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LN8 brain-based evidence on CPH Steinhauer.pdf

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McGill University
PSYC 341
Richard Koestner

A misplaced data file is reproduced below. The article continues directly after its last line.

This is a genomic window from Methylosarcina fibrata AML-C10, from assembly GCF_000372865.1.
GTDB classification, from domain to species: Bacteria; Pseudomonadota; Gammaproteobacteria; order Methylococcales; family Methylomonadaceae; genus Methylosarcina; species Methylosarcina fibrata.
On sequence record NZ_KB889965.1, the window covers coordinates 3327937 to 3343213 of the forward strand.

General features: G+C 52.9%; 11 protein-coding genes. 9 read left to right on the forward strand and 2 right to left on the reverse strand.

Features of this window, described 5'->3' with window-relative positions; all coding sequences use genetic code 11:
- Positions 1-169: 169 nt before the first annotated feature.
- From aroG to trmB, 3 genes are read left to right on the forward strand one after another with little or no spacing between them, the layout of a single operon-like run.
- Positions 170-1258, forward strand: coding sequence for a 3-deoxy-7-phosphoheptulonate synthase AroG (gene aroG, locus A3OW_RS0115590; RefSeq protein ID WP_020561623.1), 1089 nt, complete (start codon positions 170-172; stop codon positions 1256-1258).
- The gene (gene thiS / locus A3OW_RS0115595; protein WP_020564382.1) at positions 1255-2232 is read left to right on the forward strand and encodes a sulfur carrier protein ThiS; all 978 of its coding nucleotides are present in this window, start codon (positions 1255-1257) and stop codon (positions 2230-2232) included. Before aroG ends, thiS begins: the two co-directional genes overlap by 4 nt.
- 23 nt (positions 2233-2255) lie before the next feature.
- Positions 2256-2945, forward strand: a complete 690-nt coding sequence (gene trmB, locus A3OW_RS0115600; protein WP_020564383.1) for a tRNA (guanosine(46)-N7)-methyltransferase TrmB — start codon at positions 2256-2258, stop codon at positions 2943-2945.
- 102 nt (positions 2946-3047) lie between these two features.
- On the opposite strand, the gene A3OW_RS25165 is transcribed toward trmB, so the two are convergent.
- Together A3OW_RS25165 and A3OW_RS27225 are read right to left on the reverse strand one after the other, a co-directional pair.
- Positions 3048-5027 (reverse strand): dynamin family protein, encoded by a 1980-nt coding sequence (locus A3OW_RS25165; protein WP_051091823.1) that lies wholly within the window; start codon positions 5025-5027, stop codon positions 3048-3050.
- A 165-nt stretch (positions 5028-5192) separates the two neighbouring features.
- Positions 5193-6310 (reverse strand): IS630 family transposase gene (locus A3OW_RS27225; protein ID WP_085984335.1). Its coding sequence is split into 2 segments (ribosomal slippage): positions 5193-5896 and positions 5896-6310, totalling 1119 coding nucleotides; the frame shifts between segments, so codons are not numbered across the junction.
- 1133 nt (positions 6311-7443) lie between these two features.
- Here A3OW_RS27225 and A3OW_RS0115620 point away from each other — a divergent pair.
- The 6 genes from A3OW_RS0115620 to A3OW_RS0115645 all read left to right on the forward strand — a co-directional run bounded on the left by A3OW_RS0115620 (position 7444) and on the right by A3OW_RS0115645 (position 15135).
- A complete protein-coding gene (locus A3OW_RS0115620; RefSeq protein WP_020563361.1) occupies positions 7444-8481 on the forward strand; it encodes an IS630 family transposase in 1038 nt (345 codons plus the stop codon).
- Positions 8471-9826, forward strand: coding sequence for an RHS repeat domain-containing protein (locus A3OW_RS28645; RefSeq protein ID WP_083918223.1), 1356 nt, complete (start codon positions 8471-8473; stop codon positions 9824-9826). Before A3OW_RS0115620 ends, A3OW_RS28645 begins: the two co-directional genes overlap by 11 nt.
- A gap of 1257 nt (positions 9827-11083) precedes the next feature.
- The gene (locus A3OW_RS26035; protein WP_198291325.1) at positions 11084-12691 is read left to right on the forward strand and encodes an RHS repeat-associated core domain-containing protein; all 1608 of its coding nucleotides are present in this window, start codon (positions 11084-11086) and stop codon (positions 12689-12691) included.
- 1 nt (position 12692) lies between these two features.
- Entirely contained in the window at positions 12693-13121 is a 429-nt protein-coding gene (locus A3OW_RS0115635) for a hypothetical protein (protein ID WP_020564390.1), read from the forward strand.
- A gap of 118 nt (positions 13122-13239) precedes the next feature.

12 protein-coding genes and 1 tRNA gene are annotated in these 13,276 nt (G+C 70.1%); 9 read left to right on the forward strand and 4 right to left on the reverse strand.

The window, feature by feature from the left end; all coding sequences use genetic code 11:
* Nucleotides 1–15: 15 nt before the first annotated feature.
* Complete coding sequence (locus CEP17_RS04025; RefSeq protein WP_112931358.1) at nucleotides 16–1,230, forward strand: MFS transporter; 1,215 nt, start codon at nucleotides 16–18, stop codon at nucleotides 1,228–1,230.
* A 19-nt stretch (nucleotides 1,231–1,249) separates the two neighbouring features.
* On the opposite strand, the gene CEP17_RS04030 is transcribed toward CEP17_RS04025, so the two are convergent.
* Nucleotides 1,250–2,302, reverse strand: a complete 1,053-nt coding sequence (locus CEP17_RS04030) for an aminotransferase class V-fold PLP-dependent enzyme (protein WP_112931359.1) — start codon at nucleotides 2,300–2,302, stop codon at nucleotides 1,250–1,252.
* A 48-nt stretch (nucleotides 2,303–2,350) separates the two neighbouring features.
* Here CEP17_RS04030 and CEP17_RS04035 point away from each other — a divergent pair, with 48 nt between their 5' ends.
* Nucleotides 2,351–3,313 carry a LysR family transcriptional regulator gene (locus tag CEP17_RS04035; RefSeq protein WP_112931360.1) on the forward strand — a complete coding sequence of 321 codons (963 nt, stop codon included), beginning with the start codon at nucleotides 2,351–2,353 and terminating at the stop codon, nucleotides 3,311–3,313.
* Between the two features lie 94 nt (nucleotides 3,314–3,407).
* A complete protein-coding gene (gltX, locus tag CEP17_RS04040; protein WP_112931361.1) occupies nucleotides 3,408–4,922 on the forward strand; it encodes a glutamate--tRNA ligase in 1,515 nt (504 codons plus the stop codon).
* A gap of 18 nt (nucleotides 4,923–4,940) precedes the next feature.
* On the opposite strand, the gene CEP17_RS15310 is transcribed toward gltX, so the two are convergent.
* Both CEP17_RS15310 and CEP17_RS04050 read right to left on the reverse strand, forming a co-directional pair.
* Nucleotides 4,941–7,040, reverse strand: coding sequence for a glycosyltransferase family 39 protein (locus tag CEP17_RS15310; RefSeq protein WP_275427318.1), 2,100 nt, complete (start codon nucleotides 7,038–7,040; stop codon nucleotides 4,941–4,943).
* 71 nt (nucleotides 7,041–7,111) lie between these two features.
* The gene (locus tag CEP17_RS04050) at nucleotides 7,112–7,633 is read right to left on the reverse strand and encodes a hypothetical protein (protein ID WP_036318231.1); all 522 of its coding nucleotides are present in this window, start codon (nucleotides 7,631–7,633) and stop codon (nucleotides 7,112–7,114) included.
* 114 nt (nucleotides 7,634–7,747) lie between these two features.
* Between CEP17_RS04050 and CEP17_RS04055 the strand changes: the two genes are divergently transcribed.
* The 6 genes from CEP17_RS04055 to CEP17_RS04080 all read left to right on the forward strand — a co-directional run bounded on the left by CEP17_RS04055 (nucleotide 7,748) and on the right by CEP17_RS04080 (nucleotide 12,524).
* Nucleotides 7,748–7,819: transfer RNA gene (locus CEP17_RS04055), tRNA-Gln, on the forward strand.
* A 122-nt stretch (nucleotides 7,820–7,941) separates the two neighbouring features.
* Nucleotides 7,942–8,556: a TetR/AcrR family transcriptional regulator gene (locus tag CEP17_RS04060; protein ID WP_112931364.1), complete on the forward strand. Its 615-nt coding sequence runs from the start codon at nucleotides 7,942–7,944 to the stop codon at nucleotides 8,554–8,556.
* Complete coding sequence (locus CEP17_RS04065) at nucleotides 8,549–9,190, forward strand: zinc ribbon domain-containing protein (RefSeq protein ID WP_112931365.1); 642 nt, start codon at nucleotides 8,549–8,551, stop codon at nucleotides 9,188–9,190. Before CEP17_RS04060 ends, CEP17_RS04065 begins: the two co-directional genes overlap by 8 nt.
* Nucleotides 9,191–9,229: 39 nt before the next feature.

Outline of my talk „ Critical period hypothesis and Fundamental Difference Hypothesis in SLA How critical is the critical period in second „ ERPs in L1 + L2 language acquisition? Evidence from event- „ Recent ERP studies from our lab ((an)d others) rellatedd brraiin poottenttialls (ERRPPss)) „ AoA, L2 proficiency and L1 transfer Karsten Steinhauer „ Phonological processing: ‘appy’ or ‘happy’ ? McGill University „ Implicit and explicit L2 acquisition „ Morpho-syntax at very low L2 proficiency „ Conclusions Psych-341 12 March 2013 Age of acquisition (AoA) Effects in SLA (Second Language Acquisition) AoA-dependent differences between L1 and (late) L2 Critical Period Hypothesi(Penfield, 1957; Lennebeand 1964) Fundamental Difference Hypothesis (FDH;Bley-Vroman, 1989):2003 „ L1 (early acquired first language) „ “Due to loss of brain plasticity in childhood/puberty, „ Fast „ Automatic,language-specific (modules, UG,LAD) L1 and late L2 are learned and processed differently” „ Implicit (!), procedural[ized] 2 types of claims (controversial): „ Late L2 post CP second lagug)age) 1. Limited L2 attainment (fossilization) „ (Slow) (Birdsong, 1999; Hyltenstam & Abrahamsson, 2003; 2008, 2009) „ Less automatic, domain-general cognition 2. Neurobiological dimension of Critical period hypothesis: Different „ Explicit, declarative(even for simple structures) neurocognitive processes underlying L1 and L2 „ Age of acquisition (AoA) is critical t(around puberty: ~12-16 y) „ Especially in phonology and morpho-syntax (less so in conceptual semantics) (JoLong, 2003; Neville, 2007 etc.), 1999; Weber-Fox et al., 1996; Doughty & (Bley-Vroman, 1989; DeKeyser, 2000, 2010; M. Paradis, 2002; Pinker, Ullman, 2001; Hyltenstam & Abrahamsson, 2009) Support for the ‘critical period’ in SLA Counter-evidence „ Birdsong and Molis (2001): Replication of J&N89 with Spanish „ Johnson & Newport (1989):Chinese/Korean learners of English. learners of English. „ Age of arrival (~ age of L2 exposure) predicts final L2 attainment only up „ AoA > 17 years does predict final L2 attainment. to 17 years of age. Later exposure is not correlated with final L2 attainment (‘end state’). „ Native-like L2 attainment is not rare. „ Late learners never reached ‘native-like’ performance levels. „ Relationship L1/L2 (transfer effects) may be crucial „ White & Genesee (1996) found native-like competenceand performance in late Francophone learners of English even for stuccuresshatdd notalow forranssffeeubacenccyy)). Birdsong/Molis 2001 1 Alternative accounts for L2 age effects Current theories: L2 = L1 or L2 ≠ L1? Three possibilities for the relationship between brain „ Neurocognitive ‘entrenchment’ in L1 mechanisms for early L1 and late L2ll under di:cussion) „ Socialization in L1 (+ L1 culture) A. L2 ≠ L1 (“fundamental difference hypothesis” etc) „ Motivation to acquire an L2 (what is ‘good enough’) completely compatible with critical period hypothesis B. L2 = L1 (same mechanisms; but difficult to explain differences „ HoourrsoffL2 exxpossuree(asolue nd elate o L1ÆÆ in attainment; Æ entrenchment, motivation, other factors) dominance) „ Type of L2 exposure (e.g., class room vs. immersion) C. initially L2 ≠ L1, then L2ÆL1 … until L2 = L1 (exception) (with increasing L2 proficiency, the L2 processing changes and converges on L1 mechanisms (Birdsong, 1999; Marchman, 1993; Hakuta/Bialystok, 2000; Morgan- ! Importantly: Brain research can test these 3 hypotheses: Short et al, in press) We can directly compare L1 and L2 brain mechanisms! 7 Are L1/L2 differences inevitable? What does Neuroscience add ? „ Do highly proficient late L2 learners rely on the same (automatic/implicit) neuro-cognitive mechanisms as native speakers? „ SLA researchers reported difficulties denttiiffyiing qualliitdiifffferences iin processing (e.g., implicit vs. explicit) (e.g., Doughty, 2004) and suggested neuroscientific approaches. „ Æ fMRI and EEG/ERPs What does Neuroscience add ? What does Neuroscience add ? „ WHERE in the brain „ WHERE in the brain „ WHEN in the brain „ Brain surgery „ Brain surgery „ Disorders (even coma patients!) „ Brain scans / (f)MRI „ Brain scans / (f)MRI „ EEG (electro-encephalography) „ Pretty pictures, but slow „ Pretty pictures, but slow„ Excellent time resolution (ms) 1 pic / ~ 6 seconds 1 pic / ~ 6 seconds 500 data points / 1 second 2 What does Neuroscience add ? Research Questions + Approach: „ Do late second language (L2) learners process „ Speech/language is fast and dynamic ! their L2 differently than native-speakers? „ ~ 3 words/second (even faster in reading) „ Sound recognition, word recognition, meaning, grammar, integration „ Do L1 background and type of L2 exposure matttte? ? „ Processing dynamics in L2 learners may be different „ Approach: various experimental designs using event-related brain potentials (ERPs) „ Æ EEG (electro-encephalography) is a good technique to test this (focus of this talk) „ Main focus on (morpho-)syntax EEG / ERPs ERPs – a measure of the brain’s electrical Electroencephalography / Event-Related Potentials activity time-locked to stimulus onset • measure the brain’s neural activity time-locked to stimulus onset A happy participant • continuous online measure (real-time without delays) • excellent time resolution for a single target word (1ms)[but poor spatial resolution] • no task required; recordable at any age (newborns, coma patients) • Distinct ERP Negative components for specific polarity is cognitive processes plotted upwards ! EEG Æ Event-related brain potentials (ERPs) Violation paradigms and ERP differences Conceptual Semantics: EEG John ate broccoli at dinner. „ He spread the warm bread with butter. • N400 electrodes „ He spread the warm bread with *socks. (sensors) (Morpho-) Syntax: „ The ce-cream waaseaten. • Left-anterior -5μVV N400 „ The ice-cream was in the *eaten. negativity (LAN) „ The children play in the garden. • P600 EEG amplifier „ The children *plays in the garden. + 5μV 3 EEG Æ Event-related brain potentials (ERPs) EEG Æ Event-related brain potentials (ERPs) John ate broccoli at dinner. John ate broccoli at dinner. John ate democracyat dinner. John ate democracyat dinner. - VVμ - VVμ N400 N400 effect LaVrgge0ap of EEG amplifier EEG amplifier amplit4u0d0esef(fNe4c0t0 effects) indicate difficulties in + 5μV + 5μV integrating word meanings 300 – 500 ms For example … (slower than normal) + The pizza 4 was too hot to drink. Good or bad? 5 lexical/semantic processing difficulties: N400 N400 „ How about late L2 learners? Graded amplitudes of ERP components: the more difficult, the larger the N400 Kutas, Lindamood & Hillyard, 1984 ERPs in L1 and L2 (Weber-Fox & Neville, 1996; Hahne & Friederici, 2001) N400 „ How about ERPs for morpho-syntax? delayed N400 Lexical-semantic processing in late L2 learners seems to be very similar to that of native speakers: - slightly delayed, but involving the same brain mechanisms L1 profile for grammar (here: word order): two brain waves Correct: He hoped to enjoy the meal with friends Violation: He hoped to meal the enjoy with friends -5 μV „ And in late L2 ? Early left negativity: Assumed to reflect highly automatic Eaarrllyy lleefftt grammar processing + 5μV ngaattiivviittyy parietal CPH: Should be P600 found only in native speakers, not in late L2 learners 6 ERPs in L1 and L2 (Weber-Fox & Neville, 1996; Hahne & Friederici, 2001) State of the art … in 2001 •No ‘automatic’ LAN components in SLA N400 (Potentially no access to Broca’s area (LAD? UG?) in late L2 , instead compensatory strategies [pragmatics, delayed semantics] that elicit other, N400-like ERP components Same claims even in 2009, 2011 by Helen Neville !! N400 • BUT: Confound of AoA and proficiency in most studies (ELAN (Perani et al., 1998: fMRI evidence !) +P600 • In addition: baseline and other problems ! No effect or Æ Teasing apart AoA and proficiency: artificial small P600 language learning ! Artificial Language and ERPs (Friederici, Steinhauer & Pfeifer, 2002) Grammar of ‘BROCANTO’ (Friederici, Steinhauer & Pfeifer, 2002) Miniature Language ‘BROCANTO’ Small set of grammar rules, small vocabulary (14 words) Sentences refer to moves of a computer game Grammar rules are independent of game rules No baseline/prosody confounds! Trained group (N=28): Trained in both grammar and Trained group vocabulary Lexical tasks: 89%, SD 14 Syntactic tasks: 93%, SD 4 Control group Untrained control group (N=31): Just vocabulary training Lexical tasks: 86%, SD 5 Syntactic tasks: 58%, SD 5 “Native-like” anterior negativity and P600 in proficient No effects at all in the control group late L2 learners (even for new rules) Æ Proficiency rather than AoA determines the brain activation Data challenge CPH / FDH Replicable in natural language acquisition ??? 7 L2 profi